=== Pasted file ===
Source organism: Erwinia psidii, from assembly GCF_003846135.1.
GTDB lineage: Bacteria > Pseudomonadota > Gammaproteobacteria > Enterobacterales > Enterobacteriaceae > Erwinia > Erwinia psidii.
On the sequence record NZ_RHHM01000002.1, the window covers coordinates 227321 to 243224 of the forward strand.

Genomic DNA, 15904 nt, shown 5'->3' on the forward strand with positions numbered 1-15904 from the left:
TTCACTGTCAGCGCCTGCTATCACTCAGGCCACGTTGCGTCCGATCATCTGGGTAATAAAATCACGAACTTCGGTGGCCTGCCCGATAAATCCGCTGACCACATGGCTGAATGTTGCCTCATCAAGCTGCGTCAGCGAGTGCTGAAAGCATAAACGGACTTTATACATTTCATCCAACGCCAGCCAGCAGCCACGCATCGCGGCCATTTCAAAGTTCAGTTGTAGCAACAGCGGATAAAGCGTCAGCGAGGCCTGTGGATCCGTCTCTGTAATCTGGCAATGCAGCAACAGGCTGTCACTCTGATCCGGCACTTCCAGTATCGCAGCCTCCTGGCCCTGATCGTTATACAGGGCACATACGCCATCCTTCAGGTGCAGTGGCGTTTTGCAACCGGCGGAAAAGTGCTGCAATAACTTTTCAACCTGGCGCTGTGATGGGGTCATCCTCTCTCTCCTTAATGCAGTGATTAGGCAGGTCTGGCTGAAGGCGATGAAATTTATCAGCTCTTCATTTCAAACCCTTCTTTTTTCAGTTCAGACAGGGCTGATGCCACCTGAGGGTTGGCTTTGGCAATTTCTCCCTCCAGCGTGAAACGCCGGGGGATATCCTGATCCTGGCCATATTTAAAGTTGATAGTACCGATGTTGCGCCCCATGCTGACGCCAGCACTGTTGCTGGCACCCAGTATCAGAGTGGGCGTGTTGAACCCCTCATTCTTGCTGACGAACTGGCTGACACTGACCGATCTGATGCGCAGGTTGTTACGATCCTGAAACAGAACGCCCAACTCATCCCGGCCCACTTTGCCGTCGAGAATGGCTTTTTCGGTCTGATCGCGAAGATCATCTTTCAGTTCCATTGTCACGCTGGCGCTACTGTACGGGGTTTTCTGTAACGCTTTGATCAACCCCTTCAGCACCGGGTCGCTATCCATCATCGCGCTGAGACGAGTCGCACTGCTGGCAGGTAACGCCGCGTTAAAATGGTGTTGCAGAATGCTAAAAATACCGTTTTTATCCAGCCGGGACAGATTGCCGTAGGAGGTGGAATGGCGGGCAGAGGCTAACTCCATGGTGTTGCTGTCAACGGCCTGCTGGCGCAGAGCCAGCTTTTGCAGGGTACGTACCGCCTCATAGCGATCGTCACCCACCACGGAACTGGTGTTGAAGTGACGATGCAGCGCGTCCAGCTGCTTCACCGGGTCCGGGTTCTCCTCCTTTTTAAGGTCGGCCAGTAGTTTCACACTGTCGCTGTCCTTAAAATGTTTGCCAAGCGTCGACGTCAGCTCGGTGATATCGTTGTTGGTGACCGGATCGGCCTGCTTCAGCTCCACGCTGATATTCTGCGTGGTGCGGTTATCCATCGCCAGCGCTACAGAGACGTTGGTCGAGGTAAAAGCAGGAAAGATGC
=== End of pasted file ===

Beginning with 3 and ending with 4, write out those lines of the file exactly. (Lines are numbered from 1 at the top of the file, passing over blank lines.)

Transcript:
On the sequence record NZ_RHHM01000002.1, the window covers coordinates 227321 to 243224 of the forward strand.

Genomic DNA, 15904 nt, shown 5'->3' on the forward strand with positions numbered 1-15904 from the left: